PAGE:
Academic journal article Social Justice

Toward a Cultural Criminology of War

Academic journal article Social Justice

Toward a Cultural Criminology of War

Article excerpt


TO STAY RELEVANT, THE CRIMINOLOGY OF WHITE-COLLAR CRIME MUST EXPAND TO include large-scale, systematic collective violence (Hallett, 2009; Hogg, 2008; Maier-Katkin, Mears, and Bernard, 2009) and must adopt a more global framework (Friedrichs, 2007: 5-6). This includes ending its parochial avoidance of the white-collar crime of aggressive war. Little of social life is untouched by war (Brighton, 2011), but criminology has rarely considered war a legitimate topic: "In a [twentieth] century literally awash with human blood and reeking with the stench of corpses, mainstream criminology seemed to inhabit another world" (Morrison, 2006: 52). Smeulers and Haveman (2008a) allege that criminological disinterest in international crimes, including war, amounts to a "criminology in a state of denial."

In response to these suggestions, this article offers an initial theoretical framework for examining indirect contributors to aggressive war, particularly culture and ideology, that exist long before military action. A sociocultural approach to the criminology of war reveals that elite criminal military action depends on the partial ideological "enlistment" of the public. Just as we will never understand street crime without paying attention to the culture and society in which it is committed, we must consider the structural and cultural processes that form the background to war. My argument focuses on the United States, but applies broadly to all contemporary nation-states.

When criminologists consider war, it is most often as a form of governmental white-collar crime. There are three ways to define governmental crime: as actions prohibited by a state's laws, as violations of international law, or as actions violating some other criteria of harmfulness. Herman and Julia Schwendinger have offered the best-known early argument for criminalizing war, defining governmental crime on the basis of human rights and social injury rather than legal criteria, and calling imperialist war a crime (2001: 88). More commonly, criminologists discuss "war crimes." This directs criminological attention to criminality during war rather than to the crime of war itself. On the other hand, criminological attention to war's causes tends to focus on the social forces leading to militarism and war, such as political-economic structures and dynamics as well as elite interests (Chibber, 2008; Kramer and Michalowski, 2006a).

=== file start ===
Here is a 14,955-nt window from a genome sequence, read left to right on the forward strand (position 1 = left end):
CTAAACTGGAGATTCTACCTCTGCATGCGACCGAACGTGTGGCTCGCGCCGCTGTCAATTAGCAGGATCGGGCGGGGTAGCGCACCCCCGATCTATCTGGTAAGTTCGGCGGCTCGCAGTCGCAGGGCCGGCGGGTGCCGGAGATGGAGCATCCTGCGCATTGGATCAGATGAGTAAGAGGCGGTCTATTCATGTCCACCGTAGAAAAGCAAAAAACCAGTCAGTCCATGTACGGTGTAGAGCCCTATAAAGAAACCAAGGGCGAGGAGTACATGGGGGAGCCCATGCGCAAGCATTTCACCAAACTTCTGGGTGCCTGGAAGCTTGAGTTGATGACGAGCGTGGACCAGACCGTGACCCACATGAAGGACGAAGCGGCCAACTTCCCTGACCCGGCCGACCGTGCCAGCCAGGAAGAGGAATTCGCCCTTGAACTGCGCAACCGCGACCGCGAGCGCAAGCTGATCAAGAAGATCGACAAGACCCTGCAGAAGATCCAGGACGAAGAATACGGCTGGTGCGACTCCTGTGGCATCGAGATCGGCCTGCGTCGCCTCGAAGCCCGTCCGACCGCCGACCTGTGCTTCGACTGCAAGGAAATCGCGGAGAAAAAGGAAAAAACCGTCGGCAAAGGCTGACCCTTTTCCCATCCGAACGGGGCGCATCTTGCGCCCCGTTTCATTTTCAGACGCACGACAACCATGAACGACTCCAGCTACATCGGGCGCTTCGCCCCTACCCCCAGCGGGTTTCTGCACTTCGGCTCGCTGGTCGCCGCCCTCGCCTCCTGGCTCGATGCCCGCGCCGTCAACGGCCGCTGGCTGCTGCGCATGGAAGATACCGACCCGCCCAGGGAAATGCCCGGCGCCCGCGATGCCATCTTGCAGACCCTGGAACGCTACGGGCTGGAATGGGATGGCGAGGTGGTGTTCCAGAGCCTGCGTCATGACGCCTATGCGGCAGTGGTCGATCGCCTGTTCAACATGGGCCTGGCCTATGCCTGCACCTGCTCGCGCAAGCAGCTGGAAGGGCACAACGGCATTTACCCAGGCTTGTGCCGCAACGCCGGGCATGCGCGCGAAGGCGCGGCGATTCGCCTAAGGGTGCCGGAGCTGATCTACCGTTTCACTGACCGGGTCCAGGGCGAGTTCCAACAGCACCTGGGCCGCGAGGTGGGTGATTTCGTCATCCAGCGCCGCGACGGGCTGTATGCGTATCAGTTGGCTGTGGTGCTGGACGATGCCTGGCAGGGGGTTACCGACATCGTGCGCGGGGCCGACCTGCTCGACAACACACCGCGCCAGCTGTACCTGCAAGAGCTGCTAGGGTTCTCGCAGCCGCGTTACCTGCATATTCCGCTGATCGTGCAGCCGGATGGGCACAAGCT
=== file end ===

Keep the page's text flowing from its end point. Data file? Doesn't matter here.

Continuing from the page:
Criminologists rarely examine the social and cultural forces that make it easier for elites to engage in aggressive war. One such force is what Smeulers and Haveman (2008a: 493) call the indirect involvement of otherwise law-abiding citizens in international crimes. Although war is not democratic, the participation of the domestic public, always important, is increasingly relevant today. This raises the following questions: How do elites legitimate criminal wars? Why and to what extent do domestic non-elites accept or support such wars?

This article expands upon the criminology of war by focusing on how culture and public opinion contribute to the opportunities for war seized upon by policymakers. (Culture and public opinion can also serve as a control on war, but that is not my focus here.) The successful elite promotion of war in the public mind is indirectly criminogenic, or at least crime-enabling. In this case, the public is not a perpetrator. A long intellectual tradition contends that publics have at least sometimes been volatile or hawkish about war, and accordingly blames the drive for war on its victims. Contrary to this tradition, it is likely that "at most times most people have regarded war as a human problem" (Sills, 1968: 466). The public is not the cause of war; rather, the political, cultural, and ideological process through which war is made "reasonable" to individuals should be seen as a macrosocial analogue of interpersonal crime neutralization.

Some writers acknowledge that war legitimation is partly successful. …

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